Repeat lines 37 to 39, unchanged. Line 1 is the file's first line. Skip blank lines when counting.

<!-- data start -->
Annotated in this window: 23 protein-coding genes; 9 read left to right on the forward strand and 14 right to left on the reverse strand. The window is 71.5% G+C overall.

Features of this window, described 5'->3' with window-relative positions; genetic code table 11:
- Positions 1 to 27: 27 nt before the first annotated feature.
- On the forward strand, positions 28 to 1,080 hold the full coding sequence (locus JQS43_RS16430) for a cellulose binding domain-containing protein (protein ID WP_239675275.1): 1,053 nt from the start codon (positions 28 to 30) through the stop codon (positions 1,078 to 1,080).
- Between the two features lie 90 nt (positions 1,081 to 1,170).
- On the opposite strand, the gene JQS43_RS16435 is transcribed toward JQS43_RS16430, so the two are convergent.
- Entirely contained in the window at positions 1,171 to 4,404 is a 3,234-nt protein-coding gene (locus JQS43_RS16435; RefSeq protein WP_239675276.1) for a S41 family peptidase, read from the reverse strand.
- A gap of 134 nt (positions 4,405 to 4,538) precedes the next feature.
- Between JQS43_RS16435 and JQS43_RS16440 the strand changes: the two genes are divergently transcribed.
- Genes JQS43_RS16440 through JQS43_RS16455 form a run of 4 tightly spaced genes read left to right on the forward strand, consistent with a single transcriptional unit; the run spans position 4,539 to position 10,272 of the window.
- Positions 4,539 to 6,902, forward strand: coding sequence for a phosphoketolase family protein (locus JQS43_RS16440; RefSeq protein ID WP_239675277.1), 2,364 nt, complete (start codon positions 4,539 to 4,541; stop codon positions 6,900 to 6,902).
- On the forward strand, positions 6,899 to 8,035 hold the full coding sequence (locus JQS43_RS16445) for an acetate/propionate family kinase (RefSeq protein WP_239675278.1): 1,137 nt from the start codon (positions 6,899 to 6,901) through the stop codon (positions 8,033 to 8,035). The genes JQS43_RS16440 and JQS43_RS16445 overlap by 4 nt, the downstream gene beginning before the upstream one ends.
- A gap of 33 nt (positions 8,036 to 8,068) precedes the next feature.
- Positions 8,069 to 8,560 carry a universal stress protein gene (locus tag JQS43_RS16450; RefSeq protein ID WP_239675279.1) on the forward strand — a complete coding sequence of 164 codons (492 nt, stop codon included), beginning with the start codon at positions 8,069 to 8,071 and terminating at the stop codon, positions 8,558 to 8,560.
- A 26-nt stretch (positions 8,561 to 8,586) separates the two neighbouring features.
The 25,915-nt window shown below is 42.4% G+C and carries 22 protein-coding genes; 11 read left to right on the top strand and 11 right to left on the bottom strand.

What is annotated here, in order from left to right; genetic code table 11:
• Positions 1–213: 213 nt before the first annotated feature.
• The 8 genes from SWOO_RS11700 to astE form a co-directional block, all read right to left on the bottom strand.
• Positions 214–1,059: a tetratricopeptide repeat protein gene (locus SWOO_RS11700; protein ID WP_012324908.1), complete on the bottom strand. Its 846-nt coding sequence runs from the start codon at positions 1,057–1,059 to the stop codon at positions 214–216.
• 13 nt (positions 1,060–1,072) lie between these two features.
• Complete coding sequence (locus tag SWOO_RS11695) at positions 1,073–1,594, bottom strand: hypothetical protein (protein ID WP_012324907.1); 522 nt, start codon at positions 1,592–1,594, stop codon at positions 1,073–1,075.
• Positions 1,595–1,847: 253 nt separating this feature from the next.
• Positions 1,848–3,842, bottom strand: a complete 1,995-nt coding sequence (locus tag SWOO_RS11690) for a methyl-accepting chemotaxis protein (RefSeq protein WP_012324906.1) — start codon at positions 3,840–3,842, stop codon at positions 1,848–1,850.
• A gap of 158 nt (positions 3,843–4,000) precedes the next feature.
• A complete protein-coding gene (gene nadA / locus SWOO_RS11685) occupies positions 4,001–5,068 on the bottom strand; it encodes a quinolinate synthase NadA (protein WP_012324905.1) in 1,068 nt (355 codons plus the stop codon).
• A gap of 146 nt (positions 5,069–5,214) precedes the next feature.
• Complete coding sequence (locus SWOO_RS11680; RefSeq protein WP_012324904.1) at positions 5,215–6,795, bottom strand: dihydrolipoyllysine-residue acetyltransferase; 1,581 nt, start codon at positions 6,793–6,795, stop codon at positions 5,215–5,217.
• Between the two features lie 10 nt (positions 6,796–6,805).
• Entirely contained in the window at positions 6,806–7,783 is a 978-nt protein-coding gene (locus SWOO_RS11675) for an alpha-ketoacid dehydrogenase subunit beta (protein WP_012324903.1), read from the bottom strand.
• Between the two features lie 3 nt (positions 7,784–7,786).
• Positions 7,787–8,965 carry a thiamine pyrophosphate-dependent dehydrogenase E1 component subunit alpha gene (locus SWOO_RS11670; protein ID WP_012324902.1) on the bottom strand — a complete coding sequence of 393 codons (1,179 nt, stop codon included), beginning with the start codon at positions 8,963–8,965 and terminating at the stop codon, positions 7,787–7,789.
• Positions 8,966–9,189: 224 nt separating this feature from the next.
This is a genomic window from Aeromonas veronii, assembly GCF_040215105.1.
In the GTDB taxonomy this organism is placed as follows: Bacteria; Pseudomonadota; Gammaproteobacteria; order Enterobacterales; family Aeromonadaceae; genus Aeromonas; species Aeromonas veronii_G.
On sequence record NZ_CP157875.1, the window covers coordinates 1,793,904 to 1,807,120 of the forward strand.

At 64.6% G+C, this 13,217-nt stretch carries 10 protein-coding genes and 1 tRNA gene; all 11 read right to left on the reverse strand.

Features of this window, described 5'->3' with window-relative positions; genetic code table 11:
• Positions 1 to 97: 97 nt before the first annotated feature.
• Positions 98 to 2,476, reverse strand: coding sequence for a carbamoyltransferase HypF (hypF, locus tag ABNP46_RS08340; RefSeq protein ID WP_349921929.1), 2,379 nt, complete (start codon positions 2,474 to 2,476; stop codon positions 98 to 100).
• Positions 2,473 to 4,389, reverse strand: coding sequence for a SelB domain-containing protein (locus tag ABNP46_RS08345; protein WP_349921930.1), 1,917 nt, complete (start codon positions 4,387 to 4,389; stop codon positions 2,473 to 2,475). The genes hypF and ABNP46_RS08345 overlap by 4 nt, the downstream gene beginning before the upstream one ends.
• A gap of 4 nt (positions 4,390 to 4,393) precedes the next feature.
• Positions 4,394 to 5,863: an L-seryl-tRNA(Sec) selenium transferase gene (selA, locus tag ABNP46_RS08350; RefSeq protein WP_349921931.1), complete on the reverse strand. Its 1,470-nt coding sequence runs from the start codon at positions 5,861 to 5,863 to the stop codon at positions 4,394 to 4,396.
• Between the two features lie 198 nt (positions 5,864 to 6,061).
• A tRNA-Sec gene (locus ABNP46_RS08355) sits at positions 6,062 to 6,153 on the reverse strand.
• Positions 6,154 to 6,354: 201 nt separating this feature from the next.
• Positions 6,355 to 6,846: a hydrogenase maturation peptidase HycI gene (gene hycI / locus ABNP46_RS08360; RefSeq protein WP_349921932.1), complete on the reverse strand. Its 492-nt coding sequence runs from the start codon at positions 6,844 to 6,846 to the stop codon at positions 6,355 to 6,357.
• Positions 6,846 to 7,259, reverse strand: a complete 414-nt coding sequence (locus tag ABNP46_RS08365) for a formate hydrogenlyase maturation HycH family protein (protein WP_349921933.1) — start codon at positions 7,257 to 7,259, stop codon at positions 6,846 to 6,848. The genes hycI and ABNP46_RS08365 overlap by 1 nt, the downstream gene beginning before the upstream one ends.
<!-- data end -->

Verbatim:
At 64.6% G+C, this 13,217-nt stretch carries 10 protein-coding genes and 1 tRNA gene; all 11 read right to left on the reverse strand.

Features of this window, described 5'->3' with window-relative positions; genetic code table 11:
• Positions 1 to 97: 97 nt before the first annotated feature.